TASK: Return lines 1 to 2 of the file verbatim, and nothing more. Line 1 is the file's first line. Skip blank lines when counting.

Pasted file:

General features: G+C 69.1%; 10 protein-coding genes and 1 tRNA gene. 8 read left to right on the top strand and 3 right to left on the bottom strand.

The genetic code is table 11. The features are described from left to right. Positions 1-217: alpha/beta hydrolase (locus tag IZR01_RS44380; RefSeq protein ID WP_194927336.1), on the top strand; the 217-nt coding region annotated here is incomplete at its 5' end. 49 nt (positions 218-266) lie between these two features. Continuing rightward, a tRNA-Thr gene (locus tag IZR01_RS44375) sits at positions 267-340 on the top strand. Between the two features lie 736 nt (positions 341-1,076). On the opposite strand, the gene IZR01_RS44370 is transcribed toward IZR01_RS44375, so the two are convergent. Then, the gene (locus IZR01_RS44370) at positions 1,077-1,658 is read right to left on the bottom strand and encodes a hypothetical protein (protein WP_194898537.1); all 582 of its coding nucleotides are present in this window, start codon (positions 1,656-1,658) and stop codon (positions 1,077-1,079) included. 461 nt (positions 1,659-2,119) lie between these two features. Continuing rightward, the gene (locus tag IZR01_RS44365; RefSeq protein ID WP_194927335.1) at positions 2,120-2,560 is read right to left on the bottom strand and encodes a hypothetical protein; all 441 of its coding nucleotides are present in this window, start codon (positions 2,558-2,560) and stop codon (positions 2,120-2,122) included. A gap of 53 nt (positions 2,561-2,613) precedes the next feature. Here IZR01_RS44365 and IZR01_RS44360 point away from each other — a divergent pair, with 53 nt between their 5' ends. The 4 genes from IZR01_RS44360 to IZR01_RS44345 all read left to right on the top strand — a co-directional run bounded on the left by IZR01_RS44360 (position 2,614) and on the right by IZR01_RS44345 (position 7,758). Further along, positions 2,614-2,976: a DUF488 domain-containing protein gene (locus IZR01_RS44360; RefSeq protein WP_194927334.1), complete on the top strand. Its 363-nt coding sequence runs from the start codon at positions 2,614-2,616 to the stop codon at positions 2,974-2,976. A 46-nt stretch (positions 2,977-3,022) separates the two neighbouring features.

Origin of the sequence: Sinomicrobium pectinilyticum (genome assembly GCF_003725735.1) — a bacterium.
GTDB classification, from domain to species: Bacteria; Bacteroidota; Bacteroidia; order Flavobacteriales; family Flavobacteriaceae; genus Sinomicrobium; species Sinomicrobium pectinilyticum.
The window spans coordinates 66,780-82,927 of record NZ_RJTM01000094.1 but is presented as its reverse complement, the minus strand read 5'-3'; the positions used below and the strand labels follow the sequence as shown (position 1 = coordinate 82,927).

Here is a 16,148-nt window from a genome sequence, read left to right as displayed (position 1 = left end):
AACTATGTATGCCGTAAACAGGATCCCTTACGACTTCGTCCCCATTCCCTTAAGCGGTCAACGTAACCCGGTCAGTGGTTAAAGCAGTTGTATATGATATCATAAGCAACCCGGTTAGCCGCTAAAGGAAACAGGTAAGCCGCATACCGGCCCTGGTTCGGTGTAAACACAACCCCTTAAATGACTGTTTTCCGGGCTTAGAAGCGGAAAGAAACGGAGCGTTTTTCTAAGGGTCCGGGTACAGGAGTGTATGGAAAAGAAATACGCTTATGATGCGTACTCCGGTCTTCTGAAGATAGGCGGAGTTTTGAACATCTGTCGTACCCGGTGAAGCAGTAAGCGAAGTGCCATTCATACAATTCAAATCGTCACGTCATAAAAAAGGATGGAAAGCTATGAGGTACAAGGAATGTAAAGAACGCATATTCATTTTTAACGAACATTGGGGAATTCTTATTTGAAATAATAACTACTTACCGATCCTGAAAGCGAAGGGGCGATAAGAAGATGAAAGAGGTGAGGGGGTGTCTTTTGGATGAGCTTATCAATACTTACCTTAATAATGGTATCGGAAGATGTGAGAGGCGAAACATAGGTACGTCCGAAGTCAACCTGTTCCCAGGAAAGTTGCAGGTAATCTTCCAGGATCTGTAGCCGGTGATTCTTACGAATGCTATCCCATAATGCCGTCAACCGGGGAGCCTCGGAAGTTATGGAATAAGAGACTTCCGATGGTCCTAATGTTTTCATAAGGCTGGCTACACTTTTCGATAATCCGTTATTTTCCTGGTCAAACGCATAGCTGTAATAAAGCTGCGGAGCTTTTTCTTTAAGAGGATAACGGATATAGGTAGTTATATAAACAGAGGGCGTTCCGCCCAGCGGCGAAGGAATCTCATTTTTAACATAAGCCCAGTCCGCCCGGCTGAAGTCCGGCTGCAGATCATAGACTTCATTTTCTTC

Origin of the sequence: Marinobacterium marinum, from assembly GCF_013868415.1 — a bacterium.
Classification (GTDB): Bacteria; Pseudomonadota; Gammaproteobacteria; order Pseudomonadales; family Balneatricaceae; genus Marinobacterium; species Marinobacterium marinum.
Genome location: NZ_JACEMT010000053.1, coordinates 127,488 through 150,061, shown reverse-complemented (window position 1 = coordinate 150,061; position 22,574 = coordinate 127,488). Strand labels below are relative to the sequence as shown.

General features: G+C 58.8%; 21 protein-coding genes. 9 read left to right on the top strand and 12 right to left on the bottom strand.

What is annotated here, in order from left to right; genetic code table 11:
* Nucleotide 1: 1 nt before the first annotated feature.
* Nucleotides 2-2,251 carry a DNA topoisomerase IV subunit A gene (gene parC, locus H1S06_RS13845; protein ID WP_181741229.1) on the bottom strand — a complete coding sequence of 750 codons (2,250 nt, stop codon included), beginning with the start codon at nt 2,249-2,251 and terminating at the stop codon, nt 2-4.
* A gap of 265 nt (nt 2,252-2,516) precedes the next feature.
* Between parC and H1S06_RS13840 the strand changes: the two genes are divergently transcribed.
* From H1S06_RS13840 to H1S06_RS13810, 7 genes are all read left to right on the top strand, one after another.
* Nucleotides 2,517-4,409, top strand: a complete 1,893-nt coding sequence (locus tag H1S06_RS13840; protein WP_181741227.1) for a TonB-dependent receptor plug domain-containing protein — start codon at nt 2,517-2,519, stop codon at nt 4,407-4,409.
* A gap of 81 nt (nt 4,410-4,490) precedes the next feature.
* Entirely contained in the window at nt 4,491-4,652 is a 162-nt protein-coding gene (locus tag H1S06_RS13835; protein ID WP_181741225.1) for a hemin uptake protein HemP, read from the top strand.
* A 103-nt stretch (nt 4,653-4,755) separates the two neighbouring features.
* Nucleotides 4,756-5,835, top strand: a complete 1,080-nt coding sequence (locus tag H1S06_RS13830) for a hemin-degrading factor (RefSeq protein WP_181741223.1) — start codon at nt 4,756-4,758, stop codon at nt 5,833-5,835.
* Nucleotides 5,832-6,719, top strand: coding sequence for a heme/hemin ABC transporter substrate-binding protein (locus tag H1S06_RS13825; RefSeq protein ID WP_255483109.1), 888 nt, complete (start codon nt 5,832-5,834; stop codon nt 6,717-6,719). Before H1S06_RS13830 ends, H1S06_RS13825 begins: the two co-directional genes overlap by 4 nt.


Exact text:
General features: G+C 69.1%; 10 protein-coding genes and 1 tRNA gene. 8 read left to right on the top strand and 3 right to left on the bottom strand.

The genetic code is table 11. The features are described from left to right. Positions 1-217: alpha/beta hydrolase (locus tag IZR01_RS44380; RefSeq protein ID WP_194927336.1), on the top strand; the 217-nt coding region annotated here is incomplete at its 5' end. 49 nt (positions 218-266) lie between these two features. Continuing rightward, a tRNA-Thr gene (locus tag IZR01_RS44375) sits at positions 267-340 on the top strand. Between the two features lie 736 nt (positions 341-1,076). On the opposite strand, the gene IZR01_RS44370 is transcribed toward IZR01_RS44375, so the two are convergent. Then, the gene (locus IZR01_RS44370) at positions 1,077-1,658 is read right to left on the bottom strand and encodes a hypothetical protein (protein WP_194898537.1); all 582 of its coding nucleotides are present in this window, start codon (positions 1,656-1,658) and stop codon (positions 1,077-1,079) included. 461 nt (positions 1,659-2,119) lie between these two features. Continuing rightward, the gene (locus tag IZR01_RS44365; RefSeq protein ID WP_194927335.1) at positions 2,120-2,560 is read right to left on the bottom strand and encodes a hypothetical protein; all 441 of its coding nucleotides are present in this window, start codon (positions 2,558-2,560) and stop codon (positions 2,120-2,122) included. A gap of 53 nt (positions 2,561-2,613) precedes the next feature. Here IZR01_RS44365 and IZR01_RS44360 point away from each other — a divergent pair, with 53 nt between their 5' ends. The 4 genes from IZR01_RS44360 to IZR01_RS44345 all read left to right on the top strand — a co-directional run bounded on the left by IZR01_RS44360 (position 2,614) and on the right by IZR01_RS44345 (position 7,758). Further along, positions 2,614-2,976: a DUF488 domain-containing protein gene (locus IZR01_RS44360; RefSeq protein WP_194927334.1), complete on the top strand. Its 363-nt coding sequence runs from the start codon at positions 2,614-2,616 to the stop codon at positions 2,974-2,976. A 46-nt stretch (positions 2,977-3,022) separates the two neighbouring features.